Wednesday, December 10, 2014

Commerce Department reminds Minnesotans to keep propane tanks above one quarter full this winter

SAINT PAUL, MN – In Minnesota, being prepared for winter is always a necessity. The Minnesota Department of Commerce reminds Minnesotans who depend on propane and fuel oil for heat, to watch fuel tank levels and call your supplier before your tank goes below one quarter full.

“Planning ahead and making sure your propane and fuel oil tanks stay above a quarter full can help ensure your family stays safe and warm this winter,” said Commerce Commissioner Mike Rothman. “I encourage consumers who use these fuels to talk to their suppliers about scheduled delivery programs that will make sure you have the supply of fuel you need.”

The Department of Commerce also urges Minnesotans who need financial assistance to pay heating bills to see if they are eligible for help through the Low Income Heating Energy Assistance Program (LIHEAP). The Commerce Department administers LIHEAP in partnership with 31 local service providers throughout the state. LIHEAP is federally funded through the U.S. Department of Health and Human Services. The program helps renters and homeowners earning at or below 50 percent of the state’s median income ($44,912 for a family of four) obtain grant money to help pay their heating bills.

The average annual grant per household last year was $500. Households with seniors, people with disabilities, veterans, and children are especially encouraged to apply.

To apply, contact the local service provider in your county by calling 1-800-657-3710 or visit the Energy Assistance Program section on the Division of Energy Resources website.

Use Alternative Heat Sources Safely
The State Fire Marshal (SFM) reminds residents to use caution when using alternative heating sources such as space heaters.

·         Keep anything flammable -- including pets and people -- at least three feet away from heating equipment.

·         Make sure portable space heaters have an automatic shut-off.

·         Turn portable heaters off when leaving the room or going to bed.

·         Space heaters need constant watching. Never leave a space heater on when you go to sleep. Never place a space heater close to any sleeping person.

·         Make sure all cords on electric heaters are in good shape and checked periodically for any frays or breaks in the insulation surrounding the wires.

·         Check the cord and outlet occasionally for overheating; if it feels hot, discontinue use.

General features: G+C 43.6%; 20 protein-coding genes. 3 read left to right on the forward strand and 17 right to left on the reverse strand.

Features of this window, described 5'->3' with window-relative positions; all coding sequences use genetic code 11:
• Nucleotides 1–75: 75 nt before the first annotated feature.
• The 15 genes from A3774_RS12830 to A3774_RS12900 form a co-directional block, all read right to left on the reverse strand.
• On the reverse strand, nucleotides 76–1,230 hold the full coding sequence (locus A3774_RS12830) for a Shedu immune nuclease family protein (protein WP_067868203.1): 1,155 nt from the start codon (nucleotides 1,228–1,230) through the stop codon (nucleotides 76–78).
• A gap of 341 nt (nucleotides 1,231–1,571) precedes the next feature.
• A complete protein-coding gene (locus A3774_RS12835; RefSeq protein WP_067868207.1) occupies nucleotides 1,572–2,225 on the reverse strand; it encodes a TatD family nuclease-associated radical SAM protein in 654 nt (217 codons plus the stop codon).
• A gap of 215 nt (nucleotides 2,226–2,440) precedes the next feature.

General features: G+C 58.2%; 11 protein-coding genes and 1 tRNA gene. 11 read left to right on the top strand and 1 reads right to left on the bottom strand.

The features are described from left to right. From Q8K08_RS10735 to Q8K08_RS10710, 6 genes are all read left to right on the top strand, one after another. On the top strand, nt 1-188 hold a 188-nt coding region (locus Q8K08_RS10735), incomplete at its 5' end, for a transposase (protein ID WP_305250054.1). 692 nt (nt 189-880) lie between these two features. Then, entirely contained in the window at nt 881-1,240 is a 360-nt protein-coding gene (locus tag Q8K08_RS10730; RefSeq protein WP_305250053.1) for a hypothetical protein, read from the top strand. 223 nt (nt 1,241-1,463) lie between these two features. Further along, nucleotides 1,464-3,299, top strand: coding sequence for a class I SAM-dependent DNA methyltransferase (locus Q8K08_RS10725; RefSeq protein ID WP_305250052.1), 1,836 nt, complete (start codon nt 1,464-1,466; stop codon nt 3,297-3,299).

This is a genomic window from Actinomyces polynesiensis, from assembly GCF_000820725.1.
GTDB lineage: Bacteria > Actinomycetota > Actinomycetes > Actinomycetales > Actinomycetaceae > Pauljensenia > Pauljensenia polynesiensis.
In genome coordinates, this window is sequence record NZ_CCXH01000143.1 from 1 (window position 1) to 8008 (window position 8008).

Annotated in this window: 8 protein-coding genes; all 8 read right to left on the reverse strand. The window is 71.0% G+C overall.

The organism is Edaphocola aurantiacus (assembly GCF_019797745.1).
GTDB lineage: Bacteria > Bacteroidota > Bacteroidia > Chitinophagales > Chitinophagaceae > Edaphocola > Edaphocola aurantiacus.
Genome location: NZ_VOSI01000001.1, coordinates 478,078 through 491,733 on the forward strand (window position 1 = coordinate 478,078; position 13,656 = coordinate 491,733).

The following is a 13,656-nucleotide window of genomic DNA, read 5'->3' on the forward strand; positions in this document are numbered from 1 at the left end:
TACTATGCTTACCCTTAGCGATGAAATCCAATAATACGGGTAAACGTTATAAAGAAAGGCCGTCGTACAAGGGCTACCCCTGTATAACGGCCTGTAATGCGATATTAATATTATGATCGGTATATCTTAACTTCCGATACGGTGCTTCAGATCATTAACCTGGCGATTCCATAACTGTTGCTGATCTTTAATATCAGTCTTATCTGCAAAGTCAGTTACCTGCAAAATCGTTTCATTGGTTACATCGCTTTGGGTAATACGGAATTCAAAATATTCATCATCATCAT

·         Place the heater on a level, hard and nonflammable surface, not on rugs or carpets or near bedding or drapes.

·         Use a heater that has been tested to the latest safety standards and certified by a nationally recognized testing laboratory. These heaters will have the most up to date safety features; older space heaters may not meet the newer safety standards.

Preventing Carbon Monoxide (CO) poisoning

·         Make sure CO detectors are working throughout your home; Minnesota law requires CO alarms in every single family and multifamily dwelling.

·         Have a qualified technician inspect your fuel-burning appliances each year to ensure they are adequately vented and properly maintained. CO testing should be part of the inspection.

·         Make sure furnace exhaust vents, air intake hoods, and chimneys are clear of snow and ice in order to keep the heat on and prevent carbon monoxide poisoning.

·         Do not idle cars in garages, either attached or unattached, for any length of time. In both cases, start your car and exit the garage immediately. Dangerously high levels of CO will accumulate even if the garage door is open.

·         Provide adequate ventilation when using a fireplace, wood stove or space heater.

·         Portable propane camping equipment and gas barbecues are approved for outdoor use only. Never use them inside cabins, tents, fish houses, or other enclosed shelters.

·         If your car is stuck in snow, make sure that the tail pipe is cleared before starting the engine.

·         During power outages, do not use gasoline engines or burn charcoal in enclosed spaces, including garages, even if the door is open.

·         Never use kitchen stoves, gasoline heaters, or other alternative methods to heat your home if running into financial hardship.  Please contact the Department of CommerceEnergy Assistance Program to learn how you can apply for assistance to pay home heating costs.